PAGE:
Paint Chiping in Bathtub

Discussion in 'General Home Improvement Discussion' started by llg871, Dec 17, 2008.

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  1. Dec 17, 2008 #1

    llg871

    llg871

    llg871

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    The paint in the bottom of my bathtub is chipping. How can I fix this without having to purchase a new bathtub.
     
  2. Dec 17, 2008 #2

    glennjanie

    glennjanie

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    Welcome LLG:
    There are companies that will come to your house, clean, sand, and paint the tub with epoxy. Janie and I had that done and got a 5 year warranty on it. We called them back at least once a year and they even came one extra time after the warranty expired. Janie uses a rubber bath mat and almost all the paint is chipped off under the mat.

    There is another company that will come out and install a new plastic tub over the old one. We have discussed them at great length here and no one is happy with it. There were some pictures showing a 5/8" gap that was 'gobbed' up with silicone caulk.

    I wish there were something that could be done to the old tub to renew it but, it seems to be a lost cause. If you find something that really works, please get back to us; this is a desperate need for a lot of people.
    Glenn
     
  3. Dec 20, 2008 #3

    windowpartsguy

    windowpartsguy

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    I just had a similar problem with an old tub that was very stained from mineral deposits and general lack of care for many years. It's in an old apt building i bought and it was a real horror to look at. But the tub itself was cast iron/porcelin a shame to just throw away, and it would have been a difficult removal, but i had to do something because the long term tenant had moved out and i was not going to get a quality tenant with a tub like that.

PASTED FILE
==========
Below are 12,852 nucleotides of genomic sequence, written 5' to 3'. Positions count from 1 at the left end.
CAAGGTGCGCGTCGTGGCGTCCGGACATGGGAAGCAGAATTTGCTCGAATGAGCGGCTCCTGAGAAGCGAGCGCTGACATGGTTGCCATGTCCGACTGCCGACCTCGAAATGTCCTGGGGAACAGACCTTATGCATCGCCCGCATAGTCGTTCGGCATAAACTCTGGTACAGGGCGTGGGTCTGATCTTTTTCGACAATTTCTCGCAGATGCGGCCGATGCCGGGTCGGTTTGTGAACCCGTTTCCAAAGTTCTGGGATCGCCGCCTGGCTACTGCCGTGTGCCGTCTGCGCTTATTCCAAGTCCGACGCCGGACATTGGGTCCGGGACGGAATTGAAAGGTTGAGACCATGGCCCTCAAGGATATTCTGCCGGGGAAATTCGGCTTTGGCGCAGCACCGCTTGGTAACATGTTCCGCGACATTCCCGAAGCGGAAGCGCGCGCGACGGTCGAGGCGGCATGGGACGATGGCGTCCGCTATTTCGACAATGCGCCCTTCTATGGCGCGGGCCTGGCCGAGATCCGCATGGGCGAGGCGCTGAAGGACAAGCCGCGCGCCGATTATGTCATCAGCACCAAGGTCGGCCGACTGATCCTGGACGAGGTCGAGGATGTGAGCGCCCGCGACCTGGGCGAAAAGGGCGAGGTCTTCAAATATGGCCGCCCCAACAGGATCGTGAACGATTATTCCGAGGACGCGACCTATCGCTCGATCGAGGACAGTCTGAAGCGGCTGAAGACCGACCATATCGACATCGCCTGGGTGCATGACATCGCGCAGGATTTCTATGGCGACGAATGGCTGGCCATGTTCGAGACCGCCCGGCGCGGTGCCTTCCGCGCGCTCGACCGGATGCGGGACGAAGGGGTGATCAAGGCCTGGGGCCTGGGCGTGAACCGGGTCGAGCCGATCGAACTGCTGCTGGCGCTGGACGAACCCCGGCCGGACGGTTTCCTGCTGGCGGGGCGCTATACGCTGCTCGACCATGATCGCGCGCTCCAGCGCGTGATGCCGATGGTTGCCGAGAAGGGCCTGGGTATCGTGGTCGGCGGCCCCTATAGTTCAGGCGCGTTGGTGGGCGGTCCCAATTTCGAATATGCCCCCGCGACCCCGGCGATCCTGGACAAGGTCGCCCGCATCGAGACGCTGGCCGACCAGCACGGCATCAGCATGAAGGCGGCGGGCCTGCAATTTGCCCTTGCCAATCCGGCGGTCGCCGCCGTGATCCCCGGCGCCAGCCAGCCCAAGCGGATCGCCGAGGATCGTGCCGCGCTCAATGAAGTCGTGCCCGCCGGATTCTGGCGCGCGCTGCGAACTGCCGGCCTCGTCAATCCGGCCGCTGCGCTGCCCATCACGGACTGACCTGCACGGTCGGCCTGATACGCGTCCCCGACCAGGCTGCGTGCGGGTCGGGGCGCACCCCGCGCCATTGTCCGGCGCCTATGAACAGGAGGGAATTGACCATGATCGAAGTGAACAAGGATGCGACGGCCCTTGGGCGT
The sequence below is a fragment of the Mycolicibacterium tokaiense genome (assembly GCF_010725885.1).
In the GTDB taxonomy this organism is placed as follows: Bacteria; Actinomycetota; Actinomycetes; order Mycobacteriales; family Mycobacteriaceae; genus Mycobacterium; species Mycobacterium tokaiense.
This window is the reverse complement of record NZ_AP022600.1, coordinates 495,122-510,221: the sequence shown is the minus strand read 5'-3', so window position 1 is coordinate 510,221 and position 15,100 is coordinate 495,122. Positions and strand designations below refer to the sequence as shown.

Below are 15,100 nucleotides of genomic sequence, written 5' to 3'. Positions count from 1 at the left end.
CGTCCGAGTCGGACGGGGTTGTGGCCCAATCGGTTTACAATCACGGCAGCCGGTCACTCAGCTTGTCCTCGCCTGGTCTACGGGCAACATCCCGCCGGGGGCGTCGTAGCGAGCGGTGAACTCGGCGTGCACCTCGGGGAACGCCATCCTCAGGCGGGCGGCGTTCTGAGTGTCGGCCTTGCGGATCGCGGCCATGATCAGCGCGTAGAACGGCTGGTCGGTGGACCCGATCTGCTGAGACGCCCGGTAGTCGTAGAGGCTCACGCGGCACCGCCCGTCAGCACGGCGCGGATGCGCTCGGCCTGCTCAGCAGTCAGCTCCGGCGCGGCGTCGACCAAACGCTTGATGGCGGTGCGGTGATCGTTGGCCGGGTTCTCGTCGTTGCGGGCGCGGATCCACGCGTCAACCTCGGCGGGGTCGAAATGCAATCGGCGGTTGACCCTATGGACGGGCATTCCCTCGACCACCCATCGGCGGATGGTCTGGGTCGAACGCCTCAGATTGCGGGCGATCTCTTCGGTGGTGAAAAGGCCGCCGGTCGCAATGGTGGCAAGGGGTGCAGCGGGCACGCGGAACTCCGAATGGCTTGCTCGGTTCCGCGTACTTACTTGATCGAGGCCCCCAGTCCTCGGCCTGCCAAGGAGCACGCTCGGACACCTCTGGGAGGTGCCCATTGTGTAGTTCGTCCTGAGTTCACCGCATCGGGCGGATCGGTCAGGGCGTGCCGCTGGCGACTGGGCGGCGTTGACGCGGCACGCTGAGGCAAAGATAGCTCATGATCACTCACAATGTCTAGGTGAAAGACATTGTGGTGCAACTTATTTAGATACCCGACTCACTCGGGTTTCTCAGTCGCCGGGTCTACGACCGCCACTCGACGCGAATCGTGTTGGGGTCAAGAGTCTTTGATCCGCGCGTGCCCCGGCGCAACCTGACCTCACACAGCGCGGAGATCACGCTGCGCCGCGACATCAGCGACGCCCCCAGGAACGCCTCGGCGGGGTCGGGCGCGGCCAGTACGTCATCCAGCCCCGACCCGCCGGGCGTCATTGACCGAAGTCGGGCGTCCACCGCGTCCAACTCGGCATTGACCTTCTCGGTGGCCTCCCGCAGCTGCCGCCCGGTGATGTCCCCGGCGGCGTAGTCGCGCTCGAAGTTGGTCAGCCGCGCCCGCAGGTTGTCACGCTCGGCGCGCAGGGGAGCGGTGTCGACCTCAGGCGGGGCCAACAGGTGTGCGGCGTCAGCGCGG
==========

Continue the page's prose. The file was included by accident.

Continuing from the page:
I found a "tub painting kit" at Lowe's, and believe me i was VERY skeptical. After talking to a professional painter who said he had heard that it works, i decided to try it. It was only like $25.00 and i believe it was a 2 step process and even included a brush.

    All i could think was "you've got to be kidding me...paint a tub with a brush??" Well my buddy tackled the job (i'm a horrible painter), he did a quick chemical cleaning and then followed the directions and had it painted in a few hours time. I believe it is an epoxy based product and it has some sort of leveling/even-out adative to it so it doesn't look like you used a brush. I couldn't believe how good it looked.

    It's only been a few months, but i was over there the other day and it still looks like a white porcelin tub. I am NOT endorsing this product, but i will if it looks like this next fall. Obviously preperation is a huge factor - you are going to have to make sure you have sanded (or whatever) that cracking/chipping peeling or it will be a waste of time.
    Good Luck,
    Ed
     
  4. Jan 25, 2009 #4

    mluciano

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    go to home depot they can show you different products available for ceramic tubs.
     
  5. Jan 29, 2009 #5

    Daryl

    Daryl